Once a baby has started on solids and is used to the idea of food from a spoon, it is time to start expanding not just the flavours but also the textures of the foods offered.
First solids are smooth in consistency, pureed and initially almost more liquid than solid. This allows baby to get used to spoon feeding during the early stages of weaning.
Gradually the texture of the food offered should change: purees become thicker and then foods can be mashed, be chunkier or minced until baby is eating foods more similar in texture to the family’s food.
First finger foods help to increase interest in food and new textures, especially if a baby is going through a little less adventurous stage. Later on, finger foods are important to promote chewing and help teething. They also play a part in developing hand/eye co-ordination, and encourage independence.
Introduce a wide range of tastes to a baby once solids are started as this increases the likelihood of acceptance, enjoyment and variety later on. Equally important is encouraging progression with different textures. Habits and preferences start young, and you don’t want a toddler who will eat only pureed foods.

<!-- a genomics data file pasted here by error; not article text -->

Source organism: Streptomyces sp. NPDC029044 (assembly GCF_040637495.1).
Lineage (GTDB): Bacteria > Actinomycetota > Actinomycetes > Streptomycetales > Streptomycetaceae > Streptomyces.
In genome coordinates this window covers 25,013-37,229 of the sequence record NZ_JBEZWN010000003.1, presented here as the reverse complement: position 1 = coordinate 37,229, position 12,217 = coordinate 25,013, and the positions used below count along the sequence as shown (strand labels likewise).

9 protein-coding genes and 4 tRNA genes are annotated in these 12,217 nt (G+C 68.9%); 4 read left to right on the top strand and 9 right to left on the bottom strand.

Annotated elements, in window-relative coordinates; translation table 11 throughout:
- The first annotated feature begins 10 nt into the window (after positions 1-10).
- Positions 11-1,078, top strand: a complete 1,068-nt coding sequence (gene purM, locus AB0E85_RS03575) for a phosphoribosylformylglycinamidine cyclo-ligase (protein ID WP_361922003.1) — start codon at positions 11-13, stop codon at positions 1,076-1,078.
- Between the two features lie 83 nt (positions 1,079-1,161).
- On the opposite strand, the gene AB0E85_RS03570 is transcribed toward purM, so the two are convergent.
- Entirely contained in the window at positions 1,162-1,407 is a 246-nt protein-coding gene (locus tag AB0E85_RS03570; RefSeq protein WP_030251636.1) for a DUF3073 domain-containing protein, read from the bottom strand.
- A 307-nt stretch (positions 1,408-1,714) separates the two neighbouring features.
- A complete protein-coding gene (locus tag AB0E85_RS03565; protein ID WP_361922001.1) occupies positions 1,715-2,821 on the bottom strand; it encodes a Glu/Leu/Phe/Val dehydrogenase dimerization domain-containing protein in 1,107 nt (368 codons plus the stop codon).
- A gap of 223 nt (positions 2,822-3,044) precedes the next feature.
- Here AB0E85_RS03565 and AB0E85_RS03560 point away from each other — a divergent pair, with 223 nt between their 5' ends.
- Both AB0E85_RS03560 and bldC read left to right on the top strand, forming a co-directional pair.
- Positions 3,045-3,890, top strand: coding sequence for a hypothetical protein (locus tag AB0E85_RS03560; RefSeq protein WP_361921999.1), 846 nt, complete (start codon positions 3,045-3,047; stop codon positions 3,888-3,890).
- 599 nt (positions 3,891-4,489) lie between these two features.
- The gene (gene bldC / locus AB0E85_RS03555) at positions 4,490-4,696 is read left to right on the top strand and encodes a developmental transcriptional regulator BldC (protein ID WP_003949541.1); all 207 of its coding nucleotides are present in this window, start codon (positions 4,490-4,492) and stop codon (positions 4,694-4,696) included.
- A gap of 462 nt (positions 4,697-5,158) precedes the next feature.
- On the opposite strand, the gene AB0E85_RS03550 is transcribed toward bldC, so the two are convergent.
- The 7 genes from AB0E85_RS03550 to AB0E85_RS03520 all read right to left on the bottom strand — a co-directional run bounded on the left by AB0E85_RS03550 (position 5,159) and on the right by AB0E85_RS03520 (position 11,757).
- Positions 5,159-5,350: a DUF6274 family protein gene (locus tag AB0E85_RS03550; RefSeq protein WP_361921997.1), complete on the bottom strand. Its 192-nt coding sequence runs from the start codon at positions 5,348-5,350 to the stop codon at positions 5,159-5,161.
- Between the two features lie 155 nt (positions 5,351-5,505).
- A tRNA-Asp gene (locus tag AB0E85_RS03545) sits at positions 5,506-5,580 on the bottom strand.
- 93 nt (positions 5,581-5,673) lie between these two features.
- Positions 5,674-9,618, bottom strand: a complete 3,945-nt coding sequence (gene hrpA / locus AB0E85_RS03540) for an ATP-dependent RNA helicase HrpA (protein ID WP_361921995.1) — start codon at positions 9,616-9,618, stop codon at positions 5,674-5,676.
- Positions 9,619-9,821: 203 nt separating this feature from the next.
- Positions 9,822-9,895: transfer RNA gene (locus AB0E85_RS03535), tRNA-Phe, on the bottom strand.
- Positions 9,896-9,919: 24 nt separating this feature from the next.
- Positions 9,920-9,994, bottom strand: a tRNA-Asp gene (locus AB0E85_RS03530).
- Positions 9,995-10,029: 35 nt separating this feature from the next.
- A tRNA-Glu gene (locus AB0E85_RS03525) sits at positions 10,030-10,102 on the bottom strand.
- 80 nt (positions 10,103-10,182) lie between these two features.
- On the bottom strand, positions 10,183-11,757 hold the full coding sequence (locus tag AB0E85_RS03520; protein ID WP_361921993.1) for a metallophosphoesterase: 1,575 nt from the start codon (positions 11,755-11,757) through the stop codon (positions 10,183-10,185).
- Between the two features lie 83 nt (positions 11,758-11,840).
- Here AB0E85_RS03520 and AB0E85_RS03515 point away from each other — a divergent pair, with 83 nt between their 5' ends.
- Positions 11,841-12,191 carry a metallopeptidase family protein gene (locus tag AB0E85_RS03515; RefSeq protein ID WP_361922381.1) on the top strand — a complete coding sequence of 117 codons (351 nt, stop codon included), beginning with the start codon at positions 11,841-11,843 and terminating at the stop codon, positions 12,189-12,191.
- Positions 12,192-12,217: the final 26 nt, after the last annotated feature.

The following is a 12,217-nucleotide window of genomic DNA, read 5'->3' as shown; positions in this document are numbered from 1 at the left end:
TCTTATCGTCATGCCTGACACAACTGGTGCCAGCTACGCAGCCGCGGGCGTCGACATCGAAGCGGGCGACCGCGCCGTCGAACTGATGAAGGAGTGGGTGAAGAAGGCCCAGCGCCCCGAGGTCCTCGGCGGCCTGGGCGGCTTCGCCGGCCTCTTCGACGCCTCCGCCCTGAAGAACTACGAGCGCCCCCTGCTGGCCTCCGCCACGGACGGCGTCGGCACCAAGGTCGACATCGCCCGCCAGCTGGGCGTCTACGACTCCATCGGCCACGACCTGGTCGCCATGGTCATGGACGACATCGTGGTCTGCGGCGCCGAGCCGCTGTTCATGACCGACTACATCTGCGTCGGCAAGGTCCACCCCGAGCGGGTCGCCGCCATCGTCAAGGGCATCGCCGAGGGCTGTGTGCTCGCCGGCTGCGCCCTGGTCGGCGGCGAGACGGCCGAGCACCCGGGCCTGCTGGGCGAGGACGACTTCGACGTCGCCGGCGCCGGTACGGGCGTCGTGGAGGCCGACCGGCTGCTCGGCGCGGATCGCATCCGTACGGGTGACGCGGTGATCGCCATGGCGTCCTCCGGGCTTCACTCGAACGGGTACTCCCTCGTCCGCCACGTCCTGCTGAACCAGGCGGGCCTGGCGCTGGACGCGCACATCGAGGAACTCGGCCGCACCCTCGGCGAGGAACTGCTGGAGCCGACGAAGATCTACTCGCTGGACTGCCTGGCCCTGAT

When is a baby ready for finger foods?
- Baby has good head control, may also be able to sit up unsupported
- Has started on solids, progressed to the ‘mashed’ texture stage, is making more chewing movements
- Baby is able to pick up and hold small objects
- Baby has, or is getting, first teeth (although remember babies chew very well with their gums)
To avoid the possibility of choking:
- Keep baby seated while eating and always stay with baby while he/she is eating.
- Avoid foods that are small, hard and difficult to control in the mouth, eg. nuts, popcorn, potato crisps, nacho chips, small pieces of raw carrot and lollies.
- Modify some foods, for example, initially wrap pieces of fruit or soft cooked vegetable in muslin. Remove skin from fruit, and pips from grapes. Cut crusts from bread or toast (remember toast ‘soldiers’?).
Finger Food ideas for 6-9 month olds
- Apple, pear, banana, apricot, peach, nectarine, watermelon, plums, avocado (peel and cut into appropriate size pieces)
- Try freezing fruit in pieces, this is great during summer and for teething
- Dried fruit – apricots, prunes, raisins and sultanas. For younger babies soak dried fruits in a little boiled water to soften
Carrot, pumpkin, potato, parsnip, broccoli (boil or steam to soften slightly. Or grate, or bake wedges or cubes)
Breads and Cereals*
- Bread/toast fingers (initially remove crusts)
- Crackers, eg. Cruskits, rice crackers
- Bite-size pieces scone, toasted muffin splits (fruit and savoury)
- Cooked pasta (macaroni, noodles)
- Lamb, beef or chicken (cook, cut into manageable pieces)
- Mini meat balls, patties, Aria Farm meat chips
(* If there is a strong family history of allergies, delay these foods until 12 months of age.)